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Gift Certificate for Kevorkian - PDF by zbu58798


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Name: _________________________ S.S.#: ________________

Telephone: (day) ________________ (eve) _________________
                 area code              area code

E-Mail (optional): _____________________

Mailing Address: _______________________________________

                                                       zip code

Major/Minor: ___________________________________________

1. Brief summation of work experience (or, attach copy of

2. In the area below, discuss your expectations of the course:


3. Have you had prior speaking – or, performing experience?

4. Do you use any public speaking skills currently in your life,
   such as at work or with organizations / groups you belong

5. What do you think that the instructor should know
   additionally about you?

Feel free to call, e-mail, fax, or correspond with the instructor on
any of these questions and your responses.


      During the term of the course, you must give two speeches
before two separate live audiences. The first videotape will be
due by the mid-term date and the second videotape will be due
at the end of the course. A rehearsed draft of the first speech
should also be sent to the instructor for commentary around two
weeks before the actual delivery.
       Ethically, the six to twelve minute speech must be
prepared by you – it cannot be a recycled, work-generated
speech, from a training session, or as part of a group
discussion. Any plagiarism will result in failure for the course.
      The topic can be either serious or humorous, informative,
persuasive, a speech of tribute, or a demonstration speech and
should be derived from your research during the term. You may
take questions and give answers afterwards.
       The audience must be live, at least six people in a semi-
formal or formal environment, and not family or work associates
who are only there for you to make the videotape.
        Both sites must be cleared with the instructor prior to the
third week of the course – therefore, aggressively set up your
speaking situations early. It may be through someone you know
or have been referred to.
      Clarify your topic with them – it should relate to their group
function or a calendar occasion. Be clear on your start time and
that you will need a few minutes in advance to set up your
camcorder – or, have someone hold it from the audience.
        Be sure to let them know that you will be video-taping
(camcorder on lock-down tripod) the speech (with an initial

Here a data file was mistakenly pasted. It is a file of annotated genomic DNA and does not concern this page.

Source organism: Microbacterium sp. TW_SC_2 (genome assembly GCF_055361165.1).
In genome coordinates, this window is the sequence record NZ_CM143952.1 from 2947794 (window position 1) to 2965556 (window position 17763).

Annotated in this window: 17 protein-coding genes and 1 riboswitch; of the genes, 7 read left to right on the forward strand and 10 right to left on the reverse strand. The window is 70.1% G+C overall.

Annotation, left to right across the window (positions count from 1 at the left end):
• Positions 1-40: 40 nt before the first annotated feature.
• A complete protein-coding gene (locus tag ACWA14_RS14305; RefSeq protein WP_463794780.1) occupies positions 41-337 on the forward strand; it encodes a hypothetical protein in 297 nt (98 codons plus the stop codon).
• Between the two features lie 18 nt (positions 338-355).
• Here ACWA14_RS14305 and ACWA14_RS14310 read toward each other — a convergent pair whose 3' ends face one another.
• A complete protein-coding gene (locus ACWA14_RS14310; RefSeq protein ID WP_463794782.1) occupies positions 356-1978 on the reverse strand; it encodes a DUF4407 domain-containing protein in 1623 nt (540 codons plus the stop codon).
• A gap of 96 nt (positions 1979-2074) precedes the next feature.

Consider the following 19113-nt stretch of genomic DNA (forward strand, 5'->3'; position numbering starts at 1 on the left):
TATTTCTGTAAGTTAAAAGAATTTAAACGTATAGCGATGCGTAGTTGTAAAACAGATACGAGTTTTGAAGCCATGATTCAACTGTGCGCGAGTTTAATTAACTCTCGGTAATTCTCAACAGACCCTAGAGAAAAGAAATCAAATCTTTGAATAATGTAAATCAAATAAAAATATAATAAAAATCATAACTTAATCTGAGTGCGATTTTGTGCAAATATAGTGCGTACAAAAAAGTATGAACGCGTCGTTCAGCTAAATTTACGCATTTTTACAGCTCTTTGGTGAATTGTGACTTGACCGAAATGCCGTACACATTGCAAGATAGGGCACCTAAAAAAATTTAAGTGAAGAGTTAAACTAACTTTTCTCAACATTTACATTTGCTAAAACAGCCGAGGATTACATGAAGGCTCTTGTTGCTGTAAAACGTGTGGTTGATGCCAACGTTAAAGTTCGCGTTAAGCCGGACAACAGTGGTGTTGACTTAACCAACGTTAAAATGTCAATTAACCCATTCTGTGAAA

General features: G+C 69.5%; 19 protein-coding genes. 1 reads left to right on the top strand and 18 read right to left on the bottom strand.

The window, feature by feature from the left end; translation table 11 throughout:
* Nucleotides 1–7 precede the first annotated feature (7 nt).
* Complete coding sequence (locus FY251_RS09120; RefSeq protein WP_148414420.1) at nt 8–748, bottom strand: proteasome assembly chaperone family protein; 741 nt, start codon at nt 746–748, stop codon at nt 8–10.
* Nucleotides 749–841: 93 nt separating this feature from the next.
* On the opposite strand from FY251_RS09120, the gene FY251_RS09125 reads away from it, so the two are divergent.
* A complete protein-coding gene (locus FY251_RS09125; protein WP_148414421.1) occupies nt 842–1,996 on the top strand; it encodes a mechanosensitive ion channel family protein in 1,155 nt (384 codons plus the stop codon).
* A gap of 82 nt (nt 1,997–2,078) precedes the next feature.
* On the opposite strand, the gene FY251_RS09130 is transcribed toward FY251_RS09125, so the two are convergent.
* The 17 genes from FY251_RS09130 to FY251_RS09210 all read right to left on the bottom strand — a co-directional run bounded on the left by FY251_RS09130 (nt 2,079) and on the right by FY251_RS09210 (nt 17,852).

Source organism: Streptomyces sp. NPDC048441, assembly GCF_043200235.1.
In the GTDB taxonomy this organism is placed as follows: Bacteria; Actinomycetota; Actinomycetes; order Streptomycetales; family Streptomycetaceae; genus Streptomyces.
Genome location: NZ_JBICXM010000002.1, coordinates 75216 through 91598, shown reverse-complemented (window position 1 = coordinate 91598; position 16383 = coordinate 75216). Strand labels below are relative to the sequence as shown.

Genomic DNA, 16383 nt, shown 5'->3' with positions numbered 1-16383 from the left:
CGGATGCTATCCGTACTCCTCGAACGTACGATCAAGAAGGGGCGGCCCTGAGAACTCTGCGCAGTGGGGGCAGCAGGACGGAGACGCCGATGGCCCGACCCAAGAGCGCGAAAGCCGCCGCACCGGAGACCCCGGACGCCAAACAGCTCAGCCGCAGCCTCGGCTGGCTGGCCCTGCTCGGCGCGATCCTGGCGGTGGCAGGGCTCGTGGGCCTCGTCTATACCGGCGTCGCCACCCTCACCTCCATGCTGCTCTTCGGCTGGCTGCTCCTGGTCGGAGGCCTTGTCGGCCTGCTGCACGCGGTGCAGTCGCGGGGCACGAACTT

sweep of the camera to show the space and the audience.)
Check to see that the camcorder microphone can clearly pick up
your voice before proceeding.
      Afterwards protect the VHS cassette tape and check it at
home. It should be a clean tape with nothing else on it in that it
will not be returned by the instructor. Make sure it is re-wound
and cued correctly before mailing it off.
      If you have changes in the speech date, notify the
instructor – course deadlines must be met and incompletes will
not be given, so you may have to find alternative audiences.



 LOCATION / GROUP: __________________________________

 FUNCTION OF MEETING: ______________________________

 CONTACT PERSON: ___________________________________

 TITLE: ________________ PHONE NUMBER: ______________

 THESIS OF SPEECH: __________________________________



  LOCATION / GROUP: _________________________________

  FUNCTION OF MEETING: ______________________________

 CONTACT PERSON: ___________________________________

  TITLE: ________________ PHONE NUMBER: _____________

    THESIS OF SPEECH: _______________________________


Speaking - NAME: ____________________ S.S.#: ___________

traditional or electronic, is a powerful research tool. Search
each category/topic to see all materials, books and materials,
that you might use in a speech, then list them. If you can find
nothing under a category, then you must make up your own. Use
the back for more room. Resources will be DIRECT, or exactly
focused on the topic, or, INDIRECT, just mentioning the topic
along with many other topics of a similar nature. Dictionaries
and encyclopedias don’t count!

1.   author Carl Sagan

2.   The home baking of bread

3.   World War I in Europe: Life in the Trenches

4.   Traditional ways of getting married (you name the religion!)

5.   The early years of the Ford Mustang

6.   The history of Barbie

SPEAKING – NAME: _____________________ S.S.# ___________


Choose one of these three topics. Each one at first seems a
good topic for a speech – but with a bit of research they become
very complicated for one speech. So, choose one of the sub-set
directions, and record all of the books, magazines, videos to
assist you in researching that topical area. Use the back or
staple additional pages.

1. Major Topic: The Beatles
     Sub-set directions: a.     Their early years
                          b.    Their later years
                          c.    Their albums
                          d.    Their movies
                          e.    Their break-up
                          f.     Other Controversy
                          g.     The forgotten Beatle
                          h.     Recent re-release of CDs
                          i.     John Lennon & Yoko Ono

2. Major Topic: Ben Franklin